Basic coverage guided fuzzing

American Fuzzy Lop (AFL)

AFL compiler wrappers (if source code is available)

Comes with a number of compiler wrappers to add instrumentation in compiled code:

  • afl-gcc

  • afl-g++

  • afl-clang

  • afl-clang++

  • afl-clang-fast

  • afl-clang-fast++

AFL compilers will assign a unique random id and add _afl_maybe_log callbacks to every basic code blocks to trace block hit counts and determine code coverage.

# -ggdb -O0: generates a debug build used for crash analysis later on.

afl-gcc -fsanitize=address,undefined -ggdb -O0 <INPUT_CODE_FILE> -o <OUTPUT_BINARY>

Tests cases minimization with AFL

The AFL's afl-cmin utility can be used to minimize the tests cases / fuzzing corpus by finding the smallest subset of inputs files that will trigger the full range of instrumentation points in the targeted program.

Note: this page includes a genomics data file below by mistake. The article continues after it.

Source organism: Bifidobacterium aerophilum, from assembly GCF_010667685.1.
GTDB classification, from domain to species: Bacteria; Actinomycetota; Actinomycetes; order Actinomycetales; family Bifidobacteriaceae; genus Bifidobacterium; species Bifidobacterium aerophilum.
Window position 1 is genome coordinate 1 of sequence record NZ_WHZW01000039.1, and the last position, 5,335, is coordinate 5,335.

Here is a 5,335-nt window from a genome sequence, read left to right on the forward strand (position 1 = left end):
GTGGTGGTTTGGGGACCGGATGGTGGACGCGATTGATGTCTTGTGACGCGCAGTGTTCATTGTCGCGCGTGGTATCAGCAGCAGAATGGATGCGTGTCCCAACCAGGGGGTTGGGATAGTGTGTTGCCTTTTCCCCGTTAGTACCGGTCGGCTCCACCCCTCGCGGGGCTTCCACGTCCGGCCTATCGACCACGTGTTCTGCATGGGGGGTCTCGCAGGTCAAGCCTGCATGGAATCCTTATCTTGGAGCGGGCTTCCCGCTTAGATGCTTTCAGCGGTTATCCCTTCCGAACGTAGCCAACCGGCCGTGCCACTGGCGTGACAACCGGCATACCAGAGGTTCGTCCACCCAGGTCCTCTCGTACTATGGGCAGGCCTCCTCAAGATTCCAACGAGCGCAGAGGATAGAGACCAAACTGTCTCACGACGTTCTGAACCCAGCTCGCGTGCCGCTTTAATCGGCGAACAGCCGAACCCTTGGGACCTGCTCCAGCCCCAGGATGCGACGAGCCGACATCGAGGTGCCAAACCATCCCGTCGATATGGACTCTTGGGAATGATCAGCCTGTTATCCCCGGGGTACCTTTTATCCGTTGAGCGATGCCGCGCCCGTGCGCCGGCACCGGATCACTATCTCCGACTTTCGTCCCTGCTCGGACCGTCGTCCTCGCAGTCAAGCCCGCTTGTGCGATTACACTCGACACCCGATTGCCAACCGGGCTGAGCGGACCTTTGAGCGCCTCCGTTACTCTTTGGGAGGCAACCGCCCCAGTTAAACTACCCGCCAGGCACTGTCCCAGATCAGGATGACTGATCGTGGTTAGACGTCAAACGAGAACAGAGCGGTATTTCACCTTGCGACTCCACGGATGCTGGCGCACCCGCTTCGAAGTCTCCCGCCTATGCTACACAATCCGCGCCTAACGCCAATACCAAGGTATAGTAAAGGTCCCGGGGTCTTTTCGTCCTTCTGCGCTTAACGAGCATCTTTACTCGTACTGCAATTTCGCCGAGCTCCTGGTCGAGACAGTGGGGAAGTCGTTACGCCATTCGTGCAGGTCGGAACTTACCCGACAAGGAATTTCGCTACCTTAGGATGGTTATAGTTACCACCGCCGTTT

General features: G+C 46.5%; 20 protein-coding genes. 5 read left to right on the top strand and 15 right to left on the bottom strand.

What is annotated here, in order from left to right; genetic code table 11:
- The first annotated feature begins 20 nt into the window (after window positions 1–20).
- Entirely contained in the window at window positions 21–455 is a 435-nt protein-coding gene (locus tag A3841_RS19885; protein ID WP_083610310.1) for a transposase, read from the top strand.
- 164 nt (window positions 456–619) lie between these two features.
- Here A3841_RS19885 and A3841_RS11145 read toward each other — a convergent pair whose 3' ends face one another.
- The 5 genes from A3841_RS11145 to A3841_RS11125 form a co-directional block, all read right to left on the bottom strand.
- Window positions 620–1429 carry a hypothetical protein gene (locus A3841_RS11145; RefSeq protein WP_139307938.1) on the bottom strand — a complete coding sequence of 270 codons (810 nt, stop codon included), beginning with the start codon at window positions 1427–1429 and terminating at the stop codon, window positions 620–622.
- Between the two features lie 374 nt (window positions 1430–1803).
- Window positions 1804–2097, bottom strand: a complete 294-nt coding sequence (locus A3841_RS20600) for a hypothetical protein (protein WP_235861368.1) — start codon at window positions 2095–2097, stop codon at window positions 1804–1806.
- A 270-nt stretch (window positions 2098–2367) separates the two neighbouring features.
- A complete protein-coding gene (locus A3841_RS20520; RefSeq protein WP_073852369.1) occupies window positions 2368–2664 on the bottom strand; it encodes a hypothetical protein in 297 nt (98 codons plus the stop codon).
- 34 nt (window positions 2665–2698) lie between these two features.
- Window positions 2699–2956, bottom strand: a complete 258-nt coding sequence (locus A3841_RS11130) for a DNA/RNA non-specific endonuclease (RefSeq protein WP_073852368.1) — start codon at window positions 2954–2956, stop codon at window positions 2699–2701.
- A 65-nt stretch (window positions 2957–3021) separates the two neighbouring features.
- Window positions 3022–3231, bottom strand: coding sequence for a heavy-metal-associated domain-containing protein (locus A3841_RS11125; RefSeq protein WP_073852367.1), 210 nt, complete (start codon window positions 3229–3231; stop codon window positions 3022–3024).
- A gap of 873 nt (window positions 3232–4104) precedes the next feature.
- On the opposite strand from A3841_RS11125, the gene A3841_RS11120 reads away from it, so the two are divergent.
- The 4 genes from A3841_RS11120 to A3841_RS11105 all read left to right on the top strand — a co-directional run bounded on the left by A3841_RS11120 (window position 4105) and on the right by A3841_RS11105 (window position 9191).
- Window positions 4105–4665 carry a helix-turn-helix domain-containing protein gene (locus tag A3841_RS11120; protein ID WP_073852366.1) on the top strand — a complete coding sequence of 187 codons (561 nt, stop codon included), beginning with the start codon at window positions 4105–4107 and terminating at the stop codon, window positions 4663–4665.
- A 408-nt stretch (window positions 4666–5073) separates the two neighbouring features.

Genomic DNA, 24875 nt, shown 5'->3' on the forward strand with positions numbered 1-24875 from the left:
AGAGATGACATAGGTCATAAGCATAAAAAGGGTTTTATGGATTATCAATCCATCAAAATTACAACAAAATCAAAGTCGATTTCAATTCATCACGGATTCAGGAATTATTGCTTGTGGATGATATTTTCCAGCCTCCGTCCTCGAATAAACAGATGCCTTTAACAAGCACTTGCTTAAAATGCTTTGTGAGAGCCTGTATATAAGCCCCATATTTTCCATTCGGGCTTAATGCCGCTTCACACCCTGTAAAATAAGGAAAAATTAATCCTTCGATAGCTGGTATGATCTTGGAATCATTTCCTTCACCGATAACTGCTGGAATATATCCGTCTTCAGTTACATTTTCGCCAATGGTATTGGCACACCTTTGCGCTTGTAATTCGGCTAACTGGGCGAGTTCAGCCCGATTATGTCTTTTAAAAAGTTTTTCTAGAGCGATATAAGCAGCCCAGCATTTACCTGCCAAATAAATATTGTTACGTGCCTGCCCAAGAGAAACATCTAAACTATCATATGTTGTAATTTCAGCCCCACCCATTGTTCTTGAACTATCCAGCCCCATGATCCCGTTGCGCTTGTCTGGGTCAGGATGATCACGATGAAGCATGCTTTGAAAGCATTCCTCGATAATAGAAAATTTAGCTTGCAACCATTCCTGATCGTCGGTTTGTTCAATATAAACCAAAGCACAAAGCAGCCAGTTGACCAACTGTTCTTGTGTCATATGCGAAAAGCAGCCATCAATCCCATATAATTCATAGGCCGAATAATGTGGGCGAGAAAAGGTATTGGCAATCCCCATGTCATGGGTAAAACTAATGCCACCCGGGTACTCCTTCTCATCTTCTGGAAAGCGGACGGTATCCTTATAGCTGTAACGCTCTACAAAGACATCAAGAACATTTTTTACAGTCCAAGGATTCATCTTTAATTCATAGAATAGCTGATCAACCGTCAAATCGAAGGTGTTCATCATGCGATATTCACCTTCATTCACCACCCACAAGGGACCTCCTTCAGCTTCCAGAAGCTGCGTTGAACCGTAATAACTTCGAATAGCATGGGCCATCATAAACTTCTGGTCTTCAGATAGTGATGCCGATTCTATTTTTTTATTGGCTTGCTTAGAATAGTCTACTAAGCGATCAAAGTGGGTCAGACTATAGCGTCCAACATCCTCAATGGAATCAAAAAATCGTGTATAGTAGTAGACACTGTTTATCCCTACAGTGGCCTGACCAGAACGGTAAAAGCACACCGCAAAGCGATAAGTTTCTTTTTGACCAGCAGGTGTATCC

AFL fuzzing

Information on the status screen can be found in the official AFL documention on the status screen.

# Example to generate a very basic img input corpus.
mkdir in && echo "IMG TEST" > in/1.img


If source code was not available and AFL callbacks couldn't be added to the targeted program, the qemu fuzzing mode should be used:

# Support to qemu mode should be enabled first.
sudo ./

# Blackbox fuzzing of the targeted program.

AFL can run in a multi-cores / distributed mode, with a master and one or more slave instances. The instances will then synchronize on the execution paths found.

screen -S <MASTER_ID>

# Can be repeated to add more slave instances.
screen -S <SLAVE_ID>

AFL crashes analysis with GDB


# The targeted program should be compiled with no code optimization (with -ggdb -O0 for example).

# Crach file name example: id:000000,sig:06,src:000000,op:havoc,rep:16
(gdb) r <AFL_CRASH_FILE>

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